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Crime and prosperity


Doctor Steuss

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Last night (in a bout of insomnia) I was watching some late night local news. They said that crime in Nevada has fallen (we went from the top of incarcerated peeps to #14).

This reminded me of something in the BoM where crime follows prosperity (I believe Nibley talks about the BoM phenomena at length in Since Cumorah). To me, it seems that crime would increase when times are tough. If work isnâ??t readily available, then thievery would seem to be a viable alternative to some. When things stink, self-medication with street pharmaceuticals to me would be increased. Yet, the opposite seems to have happened.

Anyone have any insights why crime decreases when times are tough, and increases in times of economic prosperity? Is this something that is nation-wide? They suggested that it was because people werenâ??t going out as much, and because they were staying home, it lessened the chance of them becoming a victim of crime. I suppose that could account for a little, but Vegas was a hot-spot for home invasions for quite some time (so people staying home wouldnâ??t seem to be a major source of crime decrease â?? to me at least).

Thoughts? Insights? Pudding?

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I am not sure, but that is pretty interesting. I found this article in the San Diego paper about the same issue.

SanDiego News

And here is a good article talking about it as well.

Heritage

My own personal thoughts are that when times get tough, those that commit crimes usually are busy trying to find means of supporting themselves in other ways. Burgerly for nonessentials wouldn't make as much sense because no one is able to buy what they are stealing and selling. So criminals have to turn to other ways. However the crime rate for money and things will probably go up after awhile since that would be more of an essential. Just my two cents which really aren't worth even that much. :P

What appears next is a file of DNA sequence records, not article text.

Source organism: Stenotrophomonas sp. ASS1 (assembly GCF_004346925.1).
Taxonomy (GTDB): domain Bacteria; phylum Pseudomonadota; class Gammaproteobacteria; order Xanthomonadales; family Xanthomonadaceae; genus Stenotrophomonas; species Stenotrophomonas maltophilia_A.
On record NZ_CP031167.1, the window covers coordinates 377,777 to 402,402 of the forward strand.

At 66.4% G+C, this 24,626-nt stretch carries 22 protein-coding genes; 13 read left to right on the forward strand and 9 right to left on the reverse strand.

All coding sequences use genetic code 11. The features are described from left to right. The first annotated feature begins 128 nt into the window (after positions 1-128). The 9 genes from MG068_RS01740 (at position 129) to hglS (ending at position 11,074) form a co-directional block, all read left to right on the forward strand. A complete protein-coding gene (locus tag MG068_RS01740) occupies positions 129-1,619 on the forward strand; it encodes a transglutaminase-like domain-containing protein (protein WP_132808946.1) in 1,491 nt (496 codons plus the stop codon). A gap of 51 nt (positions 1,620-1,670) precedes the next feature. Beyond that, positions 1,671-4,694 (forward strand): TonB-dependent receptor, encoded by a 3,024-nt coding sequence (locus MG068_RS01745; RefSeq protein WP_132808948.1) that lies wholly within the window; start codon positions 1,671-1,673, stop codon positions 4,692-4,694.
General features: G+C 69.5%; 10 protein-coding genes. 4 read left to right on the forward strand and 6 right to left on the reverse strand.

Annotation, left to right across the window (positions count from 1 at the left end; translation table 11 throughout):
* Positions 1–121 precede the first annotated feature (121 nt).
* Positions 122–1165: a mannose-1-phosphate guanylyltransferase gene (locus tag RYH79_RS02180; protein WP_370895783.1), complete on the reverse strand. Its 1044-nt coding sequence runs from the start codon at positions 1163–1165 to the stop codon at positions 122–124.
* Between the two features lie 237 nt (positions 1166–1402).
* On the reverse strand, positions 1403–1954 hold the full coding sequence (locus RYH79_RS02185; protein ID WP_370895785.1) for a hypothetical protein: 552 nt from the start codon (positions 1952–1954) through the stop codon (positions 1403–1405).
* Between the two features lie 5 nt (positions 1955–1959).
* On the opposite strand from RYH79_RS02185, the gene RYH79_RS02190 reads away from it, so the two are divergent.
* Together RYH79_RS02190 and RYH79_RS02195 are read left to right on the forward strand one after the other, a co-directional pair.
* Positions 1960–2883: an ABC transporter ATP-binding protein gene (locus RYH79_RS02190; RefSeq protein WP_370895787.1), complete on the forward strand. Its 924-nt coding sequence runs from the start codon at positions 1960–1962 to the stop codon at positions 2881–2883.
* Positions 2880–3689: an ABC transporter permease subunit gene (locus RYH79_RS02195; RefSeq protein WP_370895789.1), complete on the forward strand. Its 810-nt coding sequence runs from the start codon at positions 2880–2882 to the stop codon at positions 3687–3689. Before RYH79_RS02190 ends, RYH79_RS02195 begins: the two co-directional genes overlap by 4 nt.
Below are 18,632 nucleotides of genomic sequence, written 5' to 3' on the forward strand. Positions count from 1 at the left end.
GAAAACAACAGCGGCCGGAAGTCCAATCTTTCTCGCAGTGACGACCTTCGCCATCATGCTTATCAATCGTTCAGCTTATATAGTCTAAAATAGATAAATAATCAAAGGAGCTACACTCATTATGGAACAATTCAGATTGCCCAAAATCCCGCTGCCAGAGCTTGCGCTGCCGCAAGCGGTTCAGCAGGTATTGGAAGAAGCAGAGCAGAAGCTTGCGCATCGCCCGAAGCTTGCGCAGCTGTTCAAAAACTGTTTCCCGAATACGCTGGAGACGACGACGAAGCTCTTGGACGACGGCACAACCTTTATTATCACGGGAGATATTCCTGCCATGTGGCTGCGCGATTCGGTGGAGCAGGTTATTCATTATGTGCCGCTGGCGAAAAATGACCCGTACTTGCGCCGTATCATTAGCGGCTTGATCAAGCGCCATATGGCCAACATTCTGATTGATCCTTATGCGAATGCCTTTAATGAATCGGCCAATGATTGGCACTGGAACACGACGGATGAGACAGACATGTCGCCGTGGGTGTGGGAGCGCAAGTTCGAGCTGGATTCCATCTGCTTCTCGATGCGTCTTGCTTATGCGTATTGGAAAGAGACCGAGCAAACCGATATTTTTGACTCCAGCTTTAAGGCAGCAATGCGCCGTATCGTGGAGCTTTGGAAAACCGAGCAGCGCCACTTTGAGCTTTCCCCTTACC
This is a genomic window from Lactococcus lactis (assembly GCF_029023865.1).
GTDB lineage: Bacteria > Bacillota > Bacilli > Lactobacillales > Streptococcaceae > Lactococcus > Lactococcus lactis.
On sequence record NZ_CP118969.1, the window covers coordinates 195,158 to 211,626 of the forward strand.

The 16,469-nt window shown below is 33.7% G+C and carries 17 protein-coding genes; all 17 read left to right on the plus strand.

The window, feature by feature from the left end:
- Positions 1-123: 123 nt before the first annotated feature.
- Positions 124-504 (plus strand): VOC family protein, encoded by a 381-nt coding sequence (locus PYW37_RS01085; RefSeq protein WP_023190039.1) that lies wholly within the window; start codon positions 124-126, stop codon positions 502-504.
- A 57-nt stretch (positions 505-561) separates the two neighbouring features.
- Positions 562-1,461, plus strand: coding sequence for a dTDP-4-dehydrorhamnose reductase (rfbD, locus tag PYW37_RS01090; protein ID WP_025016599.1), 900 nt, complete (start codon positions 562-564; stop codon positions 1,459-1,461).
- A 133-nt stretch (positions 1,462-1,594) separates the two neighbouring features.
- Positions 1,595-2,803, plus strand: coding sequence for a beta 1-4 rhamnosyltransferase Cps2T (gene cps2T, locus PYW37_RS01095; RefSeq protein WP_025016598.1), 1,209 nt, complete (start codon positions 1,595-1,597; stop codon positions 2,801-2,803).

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Just my two cents which really aren't worth even that much. :P

Your two cents was worth at least three dimes to me... maybe even a dime and a nic.

It makes sense that it wouldnâ??t do you any good to steal something from someone that you are unable to find someone to fence for you. Hadnâ??t really thought of that.

Earlier today I was thinking about the teachings of Buddha, and how according to him essentially all sin can be traced to jealousy. Perhaps another contributing factor is that if your neighbor doesnâ??t have much, there isnâ??t as much to be jealous about. If everyone around has nice cars, and fancy TVs, and blinged-out Pez dispensers, maybe some will resort to any means necessary to gain those same things. Yet when people are eating out of guano bowls, there isnâ??t that same drive towards financial equality.

PS.

I like your face.

PPS.

This (from one of the articles) made me chuckle:

In Imperial Beach, sheriff's Capt. Lisa Miller attributes most of the 50 percent increase in robberies to a rise in beer runs.
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If everyone around has nice cars, and fancy TVs, and blinged-out Pez dispensers, maybe some will resort to any means necessary to gain those same things. Yet when people are eating out of guano bowls, there isnâ??t that same drive towards financial equality.

I would be very jealous if I heard you had a blinged-out Pez dispenser. I want one too. I might have to resort to any means necessary to gain one.